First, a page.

Nevertheless, the anarchic spirit of the clown endured. Even if national fame no longer beckoned, some clowns became stars. Bill Irwin moved from the Pickle Family Circus to PBS’s Sesame Street, then a career as a solo clown and a Tony-winning actor. David Shiner, having honed his work on the streets, performed for major circuses in Europe, for Cirque du Soleil, and on Broadway. Barry Lubin shifted from Ringling Brothers and Barnum & Bailey Circus to the Big Apple Circus, eventually playing his “Grandma” character on seven continents. Avner the Eccentric forged a solo career that included a one-man show Off-Broadway. Bello Nock combined seven generations of circus family and his own daredevil flair. The Flying Karamazov Brothers jumbled juggling, Russian names, puns, and irony. The Reduced Shakespeare Company blended verbal and physical dexterity in its spoofs of historical and literary subjects.

    The “Scary Clown” (1980s to present)

    The scary clown is a relatively new phenomenon. What had been an occasional instance of a child crying, as children cry at thunder or the first day of kindergarten, morphed into a claim adults made about their longstanding fear and anxiety. It is also a curious phenomenon, as people now boldly proclaim their fear.

    Although many people now consider the “scary clown” as some ancient truth about clowns, it has a recent history. It did not appear in popular culture until the mid-1980s, and even then it began as an exception to normal, presumably non-scary clowns, usually as an ironic joke that the clowns were in on. (That’s how it appears in the 1974 movie The Groove Tube, when a TV show clown insists parents leave the room, and then reads erotic literature on air.) The evidence shows a specific historical process, with happy-clown stereotypes ballooning so much they demanded a backlash. Writers obliged, making up creepy, angry, and killer clowns, including these notable examples:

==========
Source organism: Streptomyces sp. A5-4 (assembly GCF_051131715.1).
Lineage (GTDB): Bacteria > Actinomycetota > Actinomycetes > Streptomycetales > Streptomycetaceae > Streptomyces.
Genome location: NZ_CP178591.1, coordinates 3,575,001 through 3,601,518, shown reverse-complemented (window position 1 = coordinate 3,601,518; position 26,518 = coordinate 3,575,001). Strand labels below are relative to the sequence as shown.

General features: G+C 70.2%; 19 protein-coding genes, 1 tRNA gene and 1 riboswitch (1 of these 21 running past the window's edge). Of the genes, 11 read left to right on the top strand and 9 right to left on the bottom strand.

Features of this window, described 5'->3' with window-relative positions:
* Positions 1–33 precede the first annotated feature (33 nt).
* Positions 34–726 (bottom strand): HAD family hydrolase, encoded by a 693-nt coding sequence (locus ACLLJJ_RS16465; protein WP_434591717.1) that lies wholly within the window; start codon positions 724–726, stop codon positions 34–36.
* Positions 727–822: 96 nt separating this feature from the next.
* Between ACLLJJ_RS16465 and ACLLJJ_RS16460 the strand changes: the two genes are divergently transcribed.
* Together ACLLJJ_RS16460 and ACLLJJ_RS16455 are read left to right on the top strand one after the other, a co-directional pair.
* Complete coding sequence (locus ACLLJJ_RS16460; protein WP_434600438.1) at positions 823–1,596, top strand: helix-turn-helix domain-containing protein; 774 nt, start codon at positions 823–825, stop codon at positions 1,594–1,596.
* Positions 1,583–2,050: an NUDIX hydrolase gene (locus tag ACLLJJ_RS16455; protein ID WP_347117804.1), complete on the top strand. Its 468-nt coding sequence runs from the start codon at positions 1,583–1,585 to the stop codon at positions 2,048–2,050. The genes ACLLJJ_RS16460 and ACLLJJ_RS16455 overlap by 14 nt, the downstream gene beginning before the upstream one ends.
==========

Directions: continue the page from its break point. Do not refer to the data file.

• 1986: David Letterman’s TV show introduces “Flunkie the Clown,” an ironic joke of a character in bad makeup, cigarette dangling.
    • 1986: Stephen King’s novel It, followed by a TV movie four years later, features a clown who kills children.
    • 1988: The horror comedy Killer Klowns from Outer Space becomes a cult classic, contrasting “Killer Klowns” against the still-benign image of clowns.
    • 1989: The movie Uncle Buck makes the same joke, contrasting implicitly positive clowns with a negative one, a drunk clown at a kids’ party.
    • 1989: The Simpsons expands that joke, adding the addicted, depressive Krusty the Clown to the Springfield population.

    • 1990: Sketch comedy TV show In Living Color introduces Homey D. Clown, an ex-con sour at kids and angry at “The Man” but working as a clown per his parole agreement.
    • 1991: Saturday Night Live airs a brief segment in which Jack Handey deadpans, “To me, clowns aren’t funny. In fact, they’re kind of scary. I’ve wondered where this started, and I think it goes back to the time I went to the circus, and a clown killed my dad.” Again, the joke works only because of a contrast with the normal positive image of clowns.
    • 1991: A clown is framed for murder in the film Shakes the Clown, which the Boston Globe terms “the Citizen Kane of alcoholic clown movies.”
    • 1992: The World Wrestling Federation introduces “Doink the Clown” as one of its villains.
    • 1992: In a Seinfeld episode titled “The Opera,” a man dressed as the title character stalks a woman at the opera Pagliacci.
    • 1990s: A Detroit rap duo changes its name to Insane Clown Posse, adding bleak makeup, a look copied by their devout followers who call themselves Juggalos.